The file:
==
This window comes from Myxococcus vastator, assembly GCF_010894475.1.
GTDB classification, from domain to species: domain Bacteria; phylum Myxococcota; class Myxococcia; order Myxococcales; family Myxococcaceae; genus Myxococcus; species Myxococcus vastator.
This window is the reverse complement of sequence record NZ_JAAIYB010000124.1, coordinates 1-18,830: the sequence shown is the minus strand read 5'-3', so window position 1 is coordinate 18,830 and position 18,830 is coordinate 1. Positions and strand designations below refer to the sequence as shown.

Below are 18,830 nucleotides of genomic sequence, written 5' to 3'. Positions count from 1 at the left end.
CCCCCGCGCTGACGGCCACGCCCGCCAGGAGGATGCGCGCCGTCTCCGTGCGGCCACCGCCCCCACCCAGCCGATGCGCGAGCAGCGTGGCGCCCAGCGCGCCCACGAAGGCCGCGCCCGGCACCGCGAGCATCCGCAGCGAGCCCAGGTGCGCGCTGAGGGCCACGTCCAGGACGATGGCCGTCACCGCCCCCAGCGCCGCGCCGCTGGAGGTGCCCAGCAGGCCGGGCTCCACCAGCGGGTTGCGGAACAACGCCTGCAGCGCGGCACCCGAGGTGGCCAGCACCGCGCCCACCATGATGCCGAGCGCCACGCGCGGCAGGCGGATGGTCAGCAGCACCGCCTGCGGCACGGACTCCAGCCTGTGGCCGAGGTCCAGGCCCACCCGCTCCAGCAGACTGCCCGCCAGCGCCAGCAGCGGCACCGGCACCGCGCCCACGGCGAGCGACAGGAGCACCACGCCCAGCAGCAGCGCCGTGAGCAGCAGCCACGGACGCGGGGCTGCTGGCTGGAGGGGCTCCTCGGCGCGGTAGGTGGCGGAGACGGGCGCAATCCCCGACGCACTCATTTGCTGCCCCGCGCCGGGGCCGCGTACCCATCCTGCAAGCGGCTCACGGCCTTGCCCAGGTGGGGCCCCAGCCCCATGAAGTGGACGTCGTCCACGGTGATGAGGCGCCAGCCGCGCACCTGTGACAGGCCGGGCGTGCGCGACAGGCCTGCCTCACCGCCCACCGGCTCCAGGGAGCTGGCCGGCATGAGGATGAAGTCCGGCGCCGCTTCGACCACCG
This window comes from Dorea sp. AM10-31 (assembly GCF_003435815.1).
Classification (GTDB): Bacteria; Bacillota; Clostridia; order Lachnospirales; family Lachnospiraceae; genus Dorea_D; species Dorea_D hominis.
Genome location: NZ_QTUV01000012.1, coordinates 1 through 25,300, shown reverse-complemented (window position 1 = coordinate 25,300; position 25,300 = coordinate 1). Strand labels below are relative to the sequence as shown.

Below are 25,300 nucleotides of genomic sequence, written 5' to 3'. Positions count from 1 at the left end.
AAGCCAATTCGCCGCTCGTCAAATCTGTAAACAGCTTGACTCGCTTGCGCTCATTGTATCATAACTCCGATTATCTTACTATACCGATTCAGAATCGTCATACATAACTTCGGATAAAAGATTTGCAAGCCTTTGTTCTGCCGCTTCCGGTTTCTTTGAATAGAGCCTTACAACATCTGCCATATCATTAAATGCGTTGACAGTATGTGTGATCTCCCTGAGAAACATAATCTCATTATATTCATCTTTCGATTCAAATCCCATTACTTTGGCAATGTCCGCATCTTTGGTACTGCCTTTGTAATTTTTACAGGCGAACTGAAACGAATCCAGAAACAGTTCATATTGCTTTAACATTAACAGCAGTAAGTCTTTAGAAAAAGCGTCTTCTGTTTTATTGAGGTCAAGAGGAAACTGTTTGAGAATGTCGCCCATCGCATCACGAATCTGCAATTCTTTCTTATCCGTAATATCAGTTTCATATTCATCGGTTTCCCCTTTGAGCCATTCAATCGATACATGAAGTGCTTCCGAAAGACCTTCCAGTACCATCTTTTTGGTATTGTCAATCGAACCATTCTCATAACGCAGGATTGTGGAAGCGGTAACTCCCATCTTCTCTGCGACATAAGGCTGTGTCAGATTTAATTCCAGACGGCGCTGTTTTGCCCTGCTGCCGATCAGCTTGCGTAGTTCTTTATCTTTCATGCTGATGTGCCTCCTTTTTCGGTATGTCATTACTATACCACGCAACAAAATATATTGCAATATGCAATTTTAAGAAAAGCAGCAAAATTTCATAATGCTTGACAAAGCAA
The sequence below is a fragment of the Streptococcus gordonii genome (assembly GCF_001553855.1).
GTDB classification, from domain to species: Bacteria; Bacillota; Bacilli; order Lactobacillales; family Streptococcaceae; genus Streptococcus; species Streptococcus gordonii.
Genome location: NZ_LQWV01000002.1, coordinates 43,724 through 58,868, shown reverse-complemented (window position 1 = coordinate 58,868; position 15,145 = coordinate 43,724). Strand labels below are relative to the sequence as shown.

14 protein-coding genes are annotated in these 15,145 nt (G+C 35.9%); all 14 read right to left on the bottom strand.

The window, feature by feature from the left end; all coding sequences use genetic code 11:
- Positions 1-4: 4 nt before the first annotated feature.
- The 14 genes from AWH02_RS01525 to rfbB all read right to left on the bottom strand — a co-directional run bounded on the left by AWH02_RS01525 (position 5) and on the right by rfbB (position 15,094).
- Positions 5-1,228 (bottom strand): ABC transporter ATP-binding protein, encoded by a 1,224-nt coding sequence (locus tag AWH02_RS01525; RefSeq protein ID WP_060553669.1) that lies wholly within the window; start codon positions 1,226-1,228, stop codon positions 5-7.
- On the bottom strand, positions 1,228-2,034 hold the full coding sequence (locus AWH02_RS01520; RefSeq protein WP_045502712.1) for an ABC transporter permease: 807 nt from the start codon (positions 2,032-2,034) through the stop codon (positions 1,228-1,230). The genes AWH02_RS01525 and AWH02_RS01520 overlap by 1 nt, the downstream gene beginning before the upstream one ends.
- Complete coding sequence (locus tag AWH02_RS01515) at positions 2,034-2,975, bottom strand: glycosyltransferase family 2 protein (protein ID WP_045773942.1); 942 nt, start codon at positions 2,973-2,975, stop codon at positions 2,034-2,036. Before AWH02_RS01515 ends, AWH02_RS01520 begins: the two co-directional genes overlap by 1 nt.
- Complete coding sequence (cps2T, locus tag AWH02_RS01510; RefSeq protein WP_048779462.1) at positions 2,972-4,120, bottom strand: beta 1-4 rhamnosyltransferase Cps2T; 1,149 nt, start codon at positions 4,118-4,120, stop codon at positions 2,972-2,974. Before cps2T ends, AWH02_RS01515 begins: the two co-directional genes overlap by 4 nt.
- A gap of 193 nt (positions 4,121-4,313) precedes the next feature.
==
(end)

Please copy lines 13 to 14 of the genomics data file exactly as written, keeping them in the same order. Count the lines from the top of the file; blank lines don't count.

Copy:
Genome location: NZ_LQWV01000002.1, coordinates 43,724 through 58,868, shown reverse-complemented (window position 1 = coordinate 58,868; position 15,145 = coordinate 43,724). Strand labels below are relative to the sequence as shown.

14 protein-coding genes are annotated in these 15,145 nt (G+C 35.9%); all 14 read right to left on the bottom strand.